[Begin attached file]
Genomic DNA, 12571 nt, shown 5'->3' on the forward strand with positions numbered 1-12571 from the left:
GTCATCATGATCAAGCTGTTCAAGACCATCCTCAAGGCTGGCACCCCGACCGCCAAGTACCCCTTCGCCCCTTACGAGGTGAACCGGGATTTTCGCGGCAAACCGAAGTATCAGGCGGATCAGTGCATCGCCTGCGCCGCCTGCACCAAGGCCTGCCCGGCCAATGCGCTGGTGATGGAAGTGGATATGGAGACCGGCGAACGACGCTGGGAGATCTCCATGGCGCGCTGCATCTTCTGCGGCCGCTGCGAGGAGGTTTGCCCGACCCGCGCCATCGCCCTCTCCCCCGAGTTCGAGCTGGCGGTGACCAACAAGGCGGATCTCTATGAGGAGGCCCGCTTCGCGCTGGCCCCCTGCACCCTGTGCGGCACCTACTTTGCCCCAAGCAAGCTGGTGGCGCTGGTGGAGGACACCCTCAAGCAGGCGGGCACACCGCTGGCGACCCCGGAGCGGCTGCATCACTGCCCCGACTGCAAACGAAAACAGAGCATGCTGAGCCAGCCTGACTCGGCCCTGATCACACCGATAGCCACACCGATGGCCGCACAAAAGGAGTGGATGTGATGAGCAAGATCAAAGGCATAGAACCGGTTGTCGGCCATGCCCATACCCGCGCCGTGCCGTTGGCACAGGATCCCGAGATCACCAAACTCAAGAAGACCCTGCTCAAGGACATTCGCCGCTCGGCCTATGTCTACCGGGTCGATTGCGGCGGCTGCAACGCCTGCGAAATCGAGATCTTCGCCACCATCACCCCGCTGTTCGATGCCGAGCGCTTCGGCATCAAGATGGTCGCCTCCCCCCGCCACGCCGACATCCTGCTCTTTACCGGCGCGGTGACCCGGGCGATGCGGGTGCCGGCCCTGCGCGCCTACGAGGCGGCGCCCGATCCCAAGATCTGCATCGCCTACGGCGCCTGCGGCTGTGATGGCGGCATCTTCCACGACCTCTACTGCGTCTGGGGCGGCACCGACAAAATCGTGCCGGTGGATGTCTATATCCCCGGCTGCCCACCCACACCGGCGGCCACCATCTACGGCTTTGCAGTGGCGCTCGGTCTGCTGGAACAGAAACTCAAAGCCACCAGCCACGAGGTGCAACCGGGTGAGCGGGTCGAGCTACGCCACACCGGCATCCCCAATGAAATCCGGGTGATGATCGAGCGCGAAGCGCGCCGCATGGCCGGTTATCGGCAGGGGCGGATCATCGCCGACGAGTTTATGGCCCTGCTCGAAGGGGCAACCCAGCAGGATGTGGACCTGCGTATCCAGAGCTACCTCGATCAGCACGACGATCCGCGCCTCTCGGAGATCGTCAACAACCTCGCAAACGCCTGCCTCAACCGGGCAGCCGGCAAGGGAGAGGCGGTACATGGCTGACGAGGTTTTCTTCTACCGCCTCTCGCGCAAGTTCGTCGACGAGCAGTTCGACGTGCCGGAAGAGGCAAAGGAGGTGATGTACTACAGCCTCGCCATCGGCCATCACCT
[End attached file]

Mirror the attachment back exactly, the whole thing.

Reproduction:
Genomic DNA, 12571 nt, shown 5'->3' on the forward strand with positions numbered 1-12571 from the left:
GTCATCATGATCAAGCTGTTCAAGACCATCCTCAAGGCTGGCACCCCGACCGCCAAGTACCCCTTCGCCCCTTACGAGGTGAACCGGGATTTTCGCGGCAAACCGAAGTATCAGGCGGATCAGTGCATCGCCTGCGCCGCCTGCACCAAGGCCTGCCCGGCCAATGCGCTGGTGATGGAAGTGGATATGGAGACCGGCGAACGACGCTGGGAGATCTCCATGGCGCGCTGCATCTTCTGCGGCCGCTGCGAGGAGGTTTGCCCGACCCGCGCCATCGCCCTCTCCCCCGAGTTCGAGCTGGCGGTGACCAACAAGGCGGATCTCTATGAGGAGGCCCGCTTCGCGCTGGCCCCCTGCACCCTGTGCGGCACCTACTTTGCCCCAAGCAAGCTGGTGGCGCTGGTGGAGGACACCCTCAAGCAGGCGGGCACACCGCTGGCGACCCCGGAGCGGCTGCATCACTGCCCCGACTGCAAACGAAAACAGAGCATGCTGAGCCAGCCTGACTCGGCCCTGATCACACCGATAGCCACACCGATGGCCGCACAAAAGGAGTGGATGTGATGAGCAAGATCAAAGGCATAGAACCGGTTGTCGGCCATGCCCATACCCGCGCCGTGCCGTTGGCACAGGATCCCGAGATCACCAAACTCAAGAAGACCCTGCTCAAGGACATTCGCCGCTCGGCCTATGTCTACCGGGTCGATTGCGGCGGCTGCAACGCCTGCGAAATCGAGATCTTCGCCACCATCACCCCGCTGTTCGATGCCGAGCGCTTCGGCATCAAGATGGTCGCCTCCCCCCGCCACGCCGACATCCTGCTCTTTACCGGCGCGGTGACCCGGGCGATGCGGGTGCCGGCCCTGCGCGCCTACGAGGCGGCGCCCGATCCCAAGATCTGCATCGCCTACGGCGCCTGCGGCTGTGATGGCGGCATCTTCCACGACCTCTACTGCGTCTGGGGCGGCACCGACAAAATCGTGCCGGTGGATGTCTATATCCCCGGCTGCCCACCCACACCGGCGGCCACCATCTACGGCTTTGCAGTGGCGCTCGGTCTGCTGGAACAGAAACTCAAAGCCACCAGCCACGAGGTGCAACCGGGTGAGCGGGTCGAGCTACGCCACACCGGCATCCCCAATGAAATCCGGGTGATGATCGAGCGCGAAGCGCGCCGCATGGCCGGTTATCGGCAGGGGCGGATCATCGCCGACGAGTTTATGGCCCTGCTCGAAGGGGCAACCCAGCAGGATGTGGACCTGCGTATCCAGAGCTACCTCGATCAGCACGACGATCCGCGCCTCTCGGAGATCGTCAACAACCTCGCAAACGCCTGCCTCAACCGGGCAGCCGGCAAGGGAGAGGCGGTACATGGCTGACGAGGTTTTCTTCTACCGCCTCTCGCGCAAGTTCGTCGACGAGCAGTTCGACGTGCCGGAAGAGGCAAAGGAGGTGATGTACTACAGCCTCGCCATCGGCCATCACCT